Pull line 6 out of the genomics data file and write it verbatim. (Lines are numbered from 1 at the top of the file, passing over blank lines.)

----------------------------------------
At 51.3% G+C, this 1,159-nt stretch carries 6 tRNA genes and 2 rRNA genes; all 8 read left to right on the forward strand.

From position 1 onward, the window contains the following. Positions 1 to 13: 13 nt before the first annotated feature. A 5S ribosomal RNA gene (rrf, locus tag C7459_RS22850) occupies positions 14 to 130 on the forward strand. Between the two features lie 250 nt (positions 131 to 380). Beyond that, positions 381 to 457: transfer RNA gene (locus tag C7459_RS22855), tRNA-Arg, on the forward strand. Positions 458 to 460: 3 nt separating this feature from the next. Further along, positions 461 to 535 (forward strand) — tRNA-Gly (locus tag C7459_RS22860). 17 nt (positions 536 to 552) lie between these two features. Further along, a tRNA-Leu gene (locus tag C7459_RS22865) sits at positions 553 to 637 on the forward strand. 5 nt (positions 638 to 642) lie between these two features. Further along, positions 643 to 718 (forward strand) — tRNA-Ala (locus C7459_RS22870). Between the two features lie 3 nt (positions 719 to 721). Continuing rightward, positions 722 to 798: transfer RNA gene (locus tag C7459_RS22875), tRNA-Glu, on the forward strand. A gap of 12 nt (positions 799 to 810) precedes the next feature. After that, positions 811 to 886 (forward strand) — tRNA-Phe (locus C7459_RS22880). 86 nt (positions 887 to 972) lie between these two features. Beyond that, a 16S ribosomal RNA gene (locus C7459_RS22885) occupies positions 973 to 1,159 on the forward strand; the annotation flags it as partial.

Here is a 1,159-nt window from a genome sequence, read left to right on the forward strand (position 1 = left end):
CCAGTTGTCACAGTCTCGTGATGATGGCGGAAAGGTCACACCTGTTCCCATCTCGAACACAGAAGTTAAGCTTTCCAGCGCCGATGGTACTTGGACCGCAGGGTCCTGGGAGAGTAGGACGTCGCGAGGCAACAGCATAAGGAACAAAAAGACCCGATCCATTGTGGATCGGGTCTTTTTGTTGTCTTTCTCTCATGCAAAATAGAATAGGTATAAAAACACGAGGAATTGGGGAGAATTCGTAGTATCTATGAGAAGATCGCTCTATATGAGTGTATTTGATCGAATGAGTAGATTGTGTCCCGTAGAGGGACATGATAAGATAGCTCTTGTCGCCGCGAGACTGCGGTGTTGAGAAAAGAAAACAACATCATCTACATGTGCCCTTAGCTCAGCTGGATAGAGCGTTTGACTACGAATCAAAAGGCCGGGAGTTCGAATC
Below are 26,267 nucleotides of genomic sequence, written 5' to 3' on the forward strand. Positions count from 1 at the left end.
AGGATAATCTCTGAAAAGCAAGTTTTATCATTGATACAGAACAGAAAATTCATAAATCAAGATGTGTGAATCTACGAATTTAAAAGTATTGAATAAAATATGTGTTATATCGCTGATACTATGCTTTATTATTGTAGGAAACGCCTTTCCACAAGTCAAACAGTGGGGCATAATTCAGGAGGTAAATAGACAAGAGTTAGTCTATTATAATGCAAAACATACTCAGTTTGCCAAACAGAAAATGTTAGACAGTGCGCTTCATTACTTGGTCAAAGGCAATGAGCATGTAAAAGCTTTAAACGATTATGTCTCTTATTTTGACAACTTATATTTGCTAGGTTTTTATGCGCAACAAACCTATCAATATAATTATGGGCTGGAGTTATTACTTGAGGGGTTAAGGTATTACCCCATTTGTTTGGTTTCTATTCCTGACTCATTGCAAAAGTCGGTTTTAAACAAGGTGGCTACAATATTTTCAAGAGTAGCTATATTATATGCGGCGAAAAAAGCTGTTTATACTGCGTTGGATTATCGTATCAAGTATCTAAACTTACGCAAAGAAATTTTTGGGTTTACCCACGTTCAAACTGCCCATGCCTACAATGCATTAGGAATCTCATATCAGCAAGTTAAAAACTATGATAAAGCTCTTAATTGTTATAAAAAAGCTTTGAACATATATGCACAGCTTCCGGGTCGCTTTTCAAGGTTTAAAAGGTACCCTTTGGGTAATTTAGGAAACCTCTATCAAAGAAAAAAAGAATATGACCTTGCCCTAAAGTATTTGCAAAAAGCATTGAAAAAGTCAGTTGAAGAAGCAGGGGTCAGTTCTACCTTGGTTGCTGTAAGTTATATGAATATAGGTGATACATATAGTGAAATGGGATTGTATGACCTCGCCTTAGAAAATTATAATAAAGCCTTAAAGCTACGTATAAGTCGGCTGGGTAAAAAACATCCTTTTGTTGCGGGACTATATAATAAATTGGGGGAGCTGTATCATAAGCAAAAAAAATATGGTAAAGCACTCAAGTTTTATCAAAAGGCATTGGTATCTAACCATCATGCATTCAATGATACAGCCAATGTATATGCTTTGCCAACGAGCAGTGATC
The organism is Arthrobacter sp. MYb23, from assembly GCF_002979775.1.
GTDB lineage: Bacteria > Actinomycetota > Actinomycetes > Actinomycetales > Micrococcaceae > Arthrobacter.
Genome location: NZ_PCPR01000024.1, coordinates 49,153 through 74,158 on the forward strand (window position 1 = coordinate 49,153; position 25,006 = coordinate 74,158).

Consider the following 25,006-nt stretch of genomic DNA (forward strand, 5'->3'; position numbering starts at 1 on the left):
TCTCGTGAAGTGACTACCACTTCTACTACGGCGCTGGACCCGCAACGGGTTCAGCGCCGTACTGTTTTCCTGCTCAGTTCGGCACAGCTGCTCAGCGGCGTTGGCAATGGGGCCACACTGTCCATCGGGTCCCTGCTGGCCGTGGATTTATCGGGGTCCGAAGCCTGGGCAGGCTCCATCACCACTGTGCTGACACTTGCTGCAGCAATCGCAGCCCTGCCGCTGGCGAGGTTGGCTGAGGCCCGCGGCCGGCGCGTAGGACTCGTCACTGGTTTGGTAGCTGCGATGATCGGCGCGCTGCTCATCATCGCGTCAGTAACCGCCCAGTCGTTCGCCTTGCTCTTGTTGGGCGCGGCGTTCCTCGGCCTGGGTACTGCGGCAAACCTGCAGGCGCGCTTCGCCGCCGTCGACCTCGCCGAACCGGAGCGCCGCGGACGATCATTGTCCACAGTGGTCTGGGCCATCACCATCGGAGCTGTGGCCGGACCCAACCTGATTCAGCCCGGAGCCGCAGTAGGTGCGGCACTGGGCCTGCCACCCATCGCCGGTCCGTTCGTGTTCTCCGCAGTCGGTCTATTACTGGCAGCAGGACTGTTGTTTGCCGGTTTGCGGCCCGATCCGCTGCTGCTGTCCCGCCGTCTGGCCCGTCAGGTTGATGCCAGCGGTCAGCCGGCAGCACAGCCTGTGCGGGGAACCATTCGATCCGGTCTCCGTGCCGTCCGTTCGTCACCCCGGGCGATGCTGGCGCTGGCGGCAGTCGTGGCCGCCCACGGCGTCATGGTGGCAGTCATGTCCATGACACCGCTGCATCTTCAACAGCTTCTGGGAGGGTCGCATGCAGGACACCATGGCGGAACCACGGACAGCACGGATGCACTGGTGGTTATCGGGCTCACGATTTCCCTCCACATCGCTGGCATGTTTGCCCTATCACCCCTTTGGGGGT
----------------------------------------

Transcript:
AGGATAATCTCTGAAAAGCAAGTTTTATCATTGATACAGAACAGAAAATTCATAAATCAAGATGTGTGAATCTACGAATTTAAAAGTATTGAATAAAATATGTGTTATATCGCTGATACTATGCTTTATTATTGTAGGAAACGCCTTTCCACAAGTCAAACAGTGGGGCATAATTCAGGAGGTAAATAGACAAGAGTTAGTCTATTATAATGCAAAACATACTCAGTTTGCCAAACAGAAAATGTTAGACAGTGCGCTTCATTACTTGGTCAAAGGCAATGAGCATGTAAAAGCTTTAAACGATTATGTCTCTTATTTTGACAACTTATATTTGCTAGGTTTTTATGCGCAACAAACCTATCAATATAATTATGGGCTGGAGTTATTACTTGAGGGGTTAAGGTATTACCCCATTTGTTTGGTTTCTATTCCTGACTCATTGCAAAAGTCGGTTTTAAACAAGGTGGCTACAATATTTTCAAGAGTAGCTATATTATATGCGGCGAAAAAAGCTGTTTATACTGCGTTGGATTATCGTATCAAGTATCTAAACTTACGCAAAGAAATTTTTGGGTTTACCCACGTTCAAACTGCCCATGCCTACAATGCATTAGGAATCTCATATCAGCAAGTTAAAAACTATGATAAAGCTCTTAATTGTTATAAAAAAGCTTTGAACATATATGCACAGCTTCCGGGTCGCTTTTCAAGGTTTAAAAGGTACCCTTTGGGTAATTTAGGAAACCTCTATCAAAGAAAAAAAGAATATGACCTTGCCCTAAAGTATTTGCAAAAAGCATTGAAAAAGTCAGTTGAAGAAGCAGGGGTCAGTTCTACCTTGGTTGCTGTAAGTTATATGAATATAGGTGATACATATAGTGAAATGGGATTGTATGACCTCGCCTTAGAAAATTATAATAAAGCCTTAAAGCTACGTATAAGTCGGCTGGGTAAAAAACATCCTTTTGTTGCGGGACTATATAATAAATTGGGGGAGCTGTATCATAAGCAAAAAAAATATGGTAAAGCACTCAAGTTTTATCAAAAGGCATTGGTATCTAACCATCATGCATTCAATGATACAGCCAATGTATATGCTTTGCCAACGAGCAGTGATC